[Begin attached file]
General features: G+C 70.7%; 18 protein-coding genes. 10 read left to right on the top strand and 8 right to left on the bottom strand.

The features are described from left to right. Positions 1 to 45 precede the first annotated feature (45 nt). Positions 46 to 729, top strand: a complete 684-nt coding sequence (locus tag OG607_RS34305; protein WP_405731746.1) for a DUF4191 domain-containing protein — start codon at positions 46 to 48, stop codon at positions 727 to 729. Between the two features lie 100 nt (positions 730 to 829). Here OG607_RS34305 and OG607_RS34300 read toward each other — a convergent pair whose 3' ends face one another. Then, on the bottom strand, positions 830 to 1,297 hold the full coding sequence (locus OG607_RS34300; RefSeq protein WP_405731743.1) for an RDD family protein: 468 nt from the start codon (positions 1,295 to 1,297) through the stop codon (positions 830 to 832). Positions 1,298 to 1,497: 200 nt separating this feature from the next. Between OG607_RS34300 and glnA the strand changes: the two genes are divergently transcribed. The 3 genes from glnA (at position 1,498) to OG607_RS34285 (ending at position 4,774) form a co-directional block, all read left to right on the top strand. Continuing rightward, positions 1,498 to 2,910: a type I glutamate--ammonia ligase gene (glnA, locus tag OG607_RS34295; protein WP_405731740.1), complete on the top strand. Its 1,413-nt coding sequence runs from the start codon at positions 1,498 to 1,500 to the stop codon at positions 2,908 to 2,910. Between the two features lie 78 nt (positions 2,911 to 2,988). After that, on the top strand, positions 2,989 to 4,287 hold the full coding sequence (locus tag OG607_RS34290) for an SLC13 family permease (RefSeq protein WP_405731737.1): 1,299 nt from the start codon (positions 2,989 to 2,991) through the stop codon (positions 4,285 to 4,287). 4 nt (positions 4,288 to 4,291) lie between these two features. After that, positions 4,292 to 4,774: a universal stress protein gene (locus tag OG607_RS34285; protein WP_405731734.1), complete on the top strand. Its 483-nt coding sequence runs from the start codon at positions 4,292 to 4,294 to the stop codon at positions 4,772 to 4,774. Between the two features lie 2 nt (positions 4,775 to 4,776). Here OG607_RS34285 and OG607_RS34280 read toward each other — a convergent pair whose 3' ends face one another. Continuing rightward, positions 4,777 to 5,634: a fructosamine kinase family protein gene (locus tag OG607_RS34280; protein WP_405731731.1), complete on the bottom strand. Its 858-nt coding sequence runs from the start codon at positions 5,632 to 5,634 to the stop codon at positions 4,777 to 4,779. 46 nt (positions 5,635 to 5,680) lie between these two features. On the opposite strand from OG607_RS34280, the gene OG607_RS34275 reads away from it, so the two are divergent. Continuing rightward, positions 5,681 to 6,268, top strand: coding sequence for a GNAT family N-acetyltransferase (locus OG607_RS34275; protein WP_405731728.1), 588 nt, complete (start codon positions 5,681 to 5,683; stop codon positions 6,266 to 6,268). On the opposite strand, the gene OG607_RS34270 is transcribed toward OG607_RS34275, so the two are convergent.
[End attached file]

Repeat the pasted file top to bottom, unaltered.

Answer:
General features: G+C 70.7%; 18 protein-coding genes. 10 read left to right on the top strand and 8 right to left on the bottom strand.

The features are described from left to right. Positions 1 to 45 precede the first annotated feature (45 nt). Positions 46 to 729, top strand: a complete 684-nt coding sequence (locus tag OG607_RS34305; protein WP_405731746.1) for a DUF4191 domain-containing protein — start codon at positions 46 to 48, stop codon at positions 727 to 729. Between the two features lie 100 nt (positions 730 to 829). Here OG607_RS34305 and OG607_RS34300 read toward each other — a convergent pair whose 3' ends face one another. Then, on the bottom strand, positions 830 to 1,297 hold the full coding sequence (locus OG607_RS34300; RefSeq protein WP_405731743.1) for an RDD family protein: 468 nt from the start codon (positions 1,295 to 1,297) through the stop codon (positions 830 to 832). Positions 1,298 to 1,497: 200 nt separating this feature from the next. Between OG607_RS34300 and glnA the strand changes: the two genes are divergently transcribed. The 3 genes from glnA (at position 1,498) to OG607_RS34285 (ending at position 4,774) form a co-directional block, all read left to right on the top strand. Continuing rightward, positions 1,498 to 2,910: a type I glutamate--ammonia ligase gene (glnA, locus tag OG607_RS34295; protein WP_405731740.1), complete on the top strand. Its 1,413-nt coding sequence runs from the start codon at positions 1,498 to 1,500 to the stop codon at positions 2,908 to 2,910. Between the two features lie 78 nt (positions 2,911 to 2,988). After that, on the top strand, positions 2,989 to 4,287 hold the full coding sequence (locus tag OG607_RS34290) for an SLC13 family permease (RefSeq protein WP_405731737.1): 1,299 nt from the start codon (positions 2,989 to 2,991) through the stop codon (positions 4,285 to 4,287). 4 nt (positions 4,288 to 4,291) lie between these two features. After that, positions 4,292 to 4,774: a universal stress protein gene (locus tag OG607_RS34285; protein WP_405731734.1), complete on the top strand. Its 483-nt coding sequence runs from the start codon at positions 4,292 to 4,294 to the stop codon at positions 4,772 to 4,774. Between the two features lie 2 nt (positions 4,775 to 4,776). Here OG607_RS34285 and OG607_RS34280 read toward each other — a convergent pair whose 3' ends face one another. Continuing rightward, positions 4,777 to 5,634: a fructosamine kinase family protein gene (locus tag OG607_RS34280; protein WP_405731731.1), complete on the bottom strand. Its 858-nt coding sequence runs from the start codon at positions 5,632 to 5,634 to the stop codon at positions 4,777 to 4,779. 46 nt (positions 5,635 to 5,680) lie between these two features. On the opposite strand from OG607_RS34280, the gene OG607_RS34275 reads away from it, so the two are divergent. Continuing rightward, positions 5,681 to 6,268, top strand: coding sequence for a GNAT family N-acetyltransferase (locus OG607_RS34275; protein WP_405731728.1), 588 nt, complete (start codon positions 5,681 to 5,683; stop codon positions 6,266 to 6,268). On the opposite strand, the gene OG607_RS34270 is transcribed toward OG607_RS34275, so the two are convergent.